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This isn't a dire warning, but I would break his concentration when ever you noticing that he is staring. For both human and dog manners, staring isn't acceptable especially as adults. Most take it as a challenge and/or threat and most feel very uncomfortable if they are the target of a stare. It goes for both species in this case. Your girl was uncomfortable. As pups, the stare would more than likely turn into play. As they get older, it could cause spats.

I would just mark it with a "no" and when he looks at you praise with a yes. Do it every time he stares for no apparent reason or for a prolonged time so it becomes automatic muscle memory to divert to you. I think getting him conditioned to not stare, nipping it in the bud will be helpful as he matures.

I can't tell you how many times I have caught and had to interrupt my guy staring. There are three major precursors before he would react to other dogs, Stiff legs, rubber necking and what I call the Germand Shepherd Stink Eye Stare. Looking back, he had that tendency to stare at other dogs for no good reason when he was an older pup (about 5/6 months). Not the greatest behavior you want to see in a dog.

I think the rest of it you've got covered with your two. Just my thoughts for my two pennies.
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post #5 of 20 (permalink) Old 06-18-2019, 11:14 PM
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My pups have a similar play style. I swear the only reason they even want toys or chews is to taunt each other with them for the fun of the keep-away game. This has not created any possessive behavior -- they are quite respectful when the other is eating, drinking, or chewing, and never growl or snap if something is taken away from them. Staring builds suspense before you chase/pounce. The barking could be a warning, but it could also be part of play, especially if it is high pitched and rapid. Something like, hey, I see you stalking me over there, bring it on! Dogs can read eachother's behavior infinitely better than we can. I would trust their communication if you have no other concerns about their behavior or relationship.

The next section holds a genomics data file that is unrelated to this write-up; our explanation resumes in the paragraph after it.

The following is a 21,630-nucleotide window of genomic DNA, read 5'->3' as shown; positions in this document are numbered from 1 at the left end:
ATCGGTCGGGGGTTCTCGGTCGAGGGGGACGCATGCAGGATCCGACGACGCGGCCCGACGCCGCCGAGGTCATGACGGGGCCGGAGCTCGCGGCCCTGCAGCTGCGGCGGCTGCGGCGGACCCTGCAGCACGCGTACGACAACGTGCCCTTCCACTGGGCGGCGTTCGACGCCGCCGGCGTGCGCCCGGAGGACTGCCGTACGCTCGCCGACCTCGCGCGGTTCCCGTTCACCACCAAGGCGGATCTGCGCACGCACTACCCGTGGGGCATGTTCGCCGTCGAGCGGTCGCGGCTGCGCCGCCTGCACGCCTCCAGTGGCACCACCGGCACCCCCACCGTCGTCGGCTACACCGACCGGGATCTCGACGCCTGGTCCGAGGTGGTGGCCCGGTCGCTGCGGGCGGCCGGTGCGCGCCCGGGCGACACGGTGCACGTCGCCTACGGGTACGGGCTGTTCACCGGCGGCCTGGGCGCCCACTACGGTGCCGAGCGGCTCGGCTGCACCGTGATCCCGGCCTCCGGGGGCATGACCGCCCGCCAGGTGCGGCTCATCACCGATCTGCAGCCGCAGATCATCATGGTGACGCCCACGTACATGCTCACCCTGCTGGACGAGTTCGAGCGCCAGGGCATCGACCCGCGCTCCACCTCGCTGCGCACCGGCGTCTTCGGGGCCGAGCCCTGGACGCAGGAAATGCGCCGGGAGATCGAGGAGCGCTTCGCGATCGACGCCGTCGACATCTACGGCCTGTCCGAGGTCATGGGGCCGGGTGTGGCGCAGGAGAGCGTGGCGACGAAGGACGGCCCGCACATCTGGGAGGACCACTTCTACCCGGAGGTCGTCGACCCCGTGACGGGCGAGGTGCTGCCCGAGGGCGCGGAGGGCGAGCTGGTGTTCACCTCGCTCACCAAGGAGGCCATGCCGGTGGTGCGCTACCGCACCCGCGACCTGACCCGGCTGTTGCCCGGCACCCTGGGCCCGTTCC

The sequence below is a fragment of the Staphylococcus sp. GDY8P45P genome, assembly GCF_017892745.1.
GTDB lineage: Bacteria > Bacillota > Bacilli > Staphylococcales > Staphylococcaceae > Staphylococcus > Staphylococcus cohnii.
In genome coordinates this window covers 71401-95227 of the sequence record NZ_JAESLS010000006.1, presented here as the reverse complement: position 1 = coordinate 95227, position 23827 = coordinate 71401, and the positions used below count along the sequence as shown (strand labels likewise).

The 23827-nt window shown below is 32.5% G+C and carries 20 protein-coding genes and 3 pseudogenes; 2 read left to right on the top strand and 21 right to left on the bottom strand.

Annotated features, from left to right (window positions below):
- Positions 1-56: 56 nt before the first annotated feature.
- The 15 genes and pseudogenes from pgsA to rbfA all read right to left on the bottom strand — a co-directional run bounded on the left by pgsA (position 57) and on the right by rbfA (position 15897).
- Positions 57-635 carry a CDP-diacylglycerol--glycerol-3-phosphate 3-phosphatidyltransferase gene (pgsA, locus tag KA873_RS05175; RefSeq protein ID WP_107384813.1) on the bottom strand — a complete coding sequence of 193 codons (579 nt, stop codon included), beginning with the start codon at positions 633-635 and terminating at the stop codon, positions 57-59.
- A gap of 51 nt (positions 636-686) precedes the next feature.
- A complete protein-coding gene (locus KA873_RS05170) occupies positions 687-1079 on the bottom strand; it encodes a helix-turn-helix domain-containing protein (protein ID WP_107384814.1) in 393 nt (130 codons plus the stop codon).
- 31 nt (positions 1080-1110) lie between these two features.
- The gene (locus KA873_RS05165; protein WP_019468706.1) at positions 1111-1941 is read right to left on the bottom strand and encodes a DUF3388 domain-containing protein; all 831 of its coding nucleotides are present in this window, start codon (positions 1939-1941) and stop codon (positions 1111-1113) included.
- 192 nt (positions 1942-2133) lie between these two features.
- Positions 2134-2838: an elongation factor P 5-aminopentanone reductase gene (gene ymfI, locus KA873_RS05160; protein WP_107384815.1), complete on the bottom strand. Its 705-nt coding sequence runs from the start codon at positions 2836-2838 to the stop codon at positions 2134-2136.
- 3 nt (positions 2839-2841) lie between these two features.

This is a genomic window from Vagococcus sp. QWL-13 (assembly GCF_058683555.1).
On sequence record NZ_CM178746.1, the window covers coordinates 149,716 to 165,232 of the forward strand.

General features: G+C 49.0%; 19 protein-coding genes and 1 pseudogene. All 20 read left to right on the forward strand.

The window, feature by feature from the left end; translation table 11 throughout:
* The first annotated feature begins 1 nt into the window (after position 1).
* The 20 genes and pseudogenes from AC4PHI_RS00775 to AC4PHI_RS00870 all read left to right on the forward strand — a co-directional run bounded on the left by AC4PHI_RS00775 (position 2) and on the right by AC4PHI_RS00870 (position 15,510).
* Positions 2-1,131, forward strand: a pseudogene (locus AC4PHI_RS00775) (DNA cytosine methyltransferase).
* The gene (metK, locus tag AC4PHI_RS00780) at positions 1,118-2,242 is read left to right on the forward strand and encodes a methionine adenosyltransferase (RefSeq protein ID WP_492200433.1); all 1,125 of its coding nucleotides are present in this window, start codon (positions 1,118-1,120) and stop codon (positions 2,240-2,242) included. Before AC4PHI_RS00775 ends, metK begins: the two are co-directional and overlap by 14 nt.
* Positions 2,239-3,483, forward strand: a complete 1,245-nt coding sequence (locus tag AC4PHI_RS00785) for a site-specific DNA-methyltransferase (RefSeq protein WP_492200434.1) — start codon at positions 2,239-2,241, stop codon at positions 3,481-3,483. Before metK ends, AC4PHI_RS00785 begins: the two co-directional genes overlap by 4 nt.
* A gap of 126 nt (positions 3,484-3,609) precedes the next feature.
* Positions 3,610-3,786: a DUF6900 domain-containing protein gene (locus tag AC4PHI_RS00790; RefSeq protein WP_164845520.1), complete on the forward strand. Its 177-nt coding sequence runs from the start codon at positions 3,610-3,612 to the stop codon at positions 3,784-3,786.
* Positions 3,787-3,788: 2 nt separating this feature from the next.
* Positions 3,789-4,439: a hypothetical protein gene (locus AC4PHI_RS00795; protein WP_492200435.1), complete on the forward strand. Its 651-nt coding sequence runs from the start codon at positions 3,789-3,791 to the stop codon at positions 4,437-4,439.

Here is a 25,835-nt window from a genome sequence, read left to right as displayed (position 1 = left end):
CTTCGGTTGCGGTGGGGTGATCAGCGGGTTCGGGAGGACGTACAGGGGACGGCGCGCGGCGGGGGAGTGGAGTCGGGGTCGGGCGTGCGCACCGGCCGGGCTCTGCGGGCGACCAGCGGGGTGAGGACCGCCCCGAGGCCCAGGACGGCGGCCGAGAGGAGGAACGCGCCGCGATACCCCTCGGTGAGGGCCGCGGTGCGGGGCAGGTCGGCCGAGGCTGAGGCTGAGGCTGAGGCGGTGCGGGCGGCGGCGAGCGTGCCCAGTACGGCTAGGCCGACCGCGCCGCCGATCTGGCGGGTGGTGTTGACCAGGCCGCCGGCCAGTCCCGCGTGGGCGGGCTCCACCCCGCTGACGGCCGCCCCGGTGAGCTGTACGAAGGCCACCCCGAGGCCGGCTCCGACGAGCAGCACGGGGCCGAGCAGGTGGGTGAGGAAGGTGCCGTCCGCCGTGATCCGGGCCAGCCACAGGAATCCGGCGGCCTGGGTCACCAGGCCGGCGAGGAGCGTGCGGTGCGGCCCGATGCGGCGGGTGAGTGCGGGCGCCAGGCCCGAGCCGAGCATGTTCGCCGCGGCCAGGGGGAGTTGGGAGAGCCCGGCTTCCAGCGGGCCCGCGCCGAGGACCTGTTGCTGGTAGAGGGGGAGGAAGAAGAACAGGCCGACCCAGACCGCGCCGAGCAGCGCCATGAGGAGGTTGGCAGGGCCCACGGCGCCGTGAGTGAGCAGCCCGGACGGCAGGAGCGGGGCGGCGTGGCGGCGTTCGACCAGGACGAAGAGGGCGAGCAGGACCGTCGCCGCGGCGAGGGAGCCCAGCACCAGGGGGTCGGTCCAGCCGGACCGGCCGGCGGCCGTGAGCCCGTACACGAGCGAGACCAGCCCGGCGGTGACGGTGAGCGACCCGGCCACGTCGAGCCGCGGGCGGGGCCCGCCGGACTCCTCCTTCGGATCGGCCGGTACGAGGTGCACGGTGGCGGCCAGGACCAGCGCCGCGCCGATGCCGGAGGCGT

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post #6 of 20 (permalink) Old 06-19-2019, 09:46 AM
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I just want to add something about the Shepherd stare, I'm not talking about that deeply felt amazingly strong loving stare that a shepherd offers to his/her bonded humans. There is a difference and it can be seen in his/her eye set, body and facial expression along with how it feels when directed at you, the human.

"If you can't see his soul when you look in his eyes, then you need a seeing-eye dog"
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post #7 of 20 (permalink) Old 06-19-2019, 10:31 AM Thread Starter
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Originally Posted by Heartandsoul View Post
This isn't a dire warning, but I would break his concentration when ever you noticing that he is staring. For both human and dog manners, staring isn't acceptable especially as adults. Most take it as a challenge and/or threat and most feel very uncomfortable if they are the target of a stare. It goes for both species in this case. Your girl was uncomfortable. As pups, the stare would more than likely turn into play. As they get older, it could cause spats.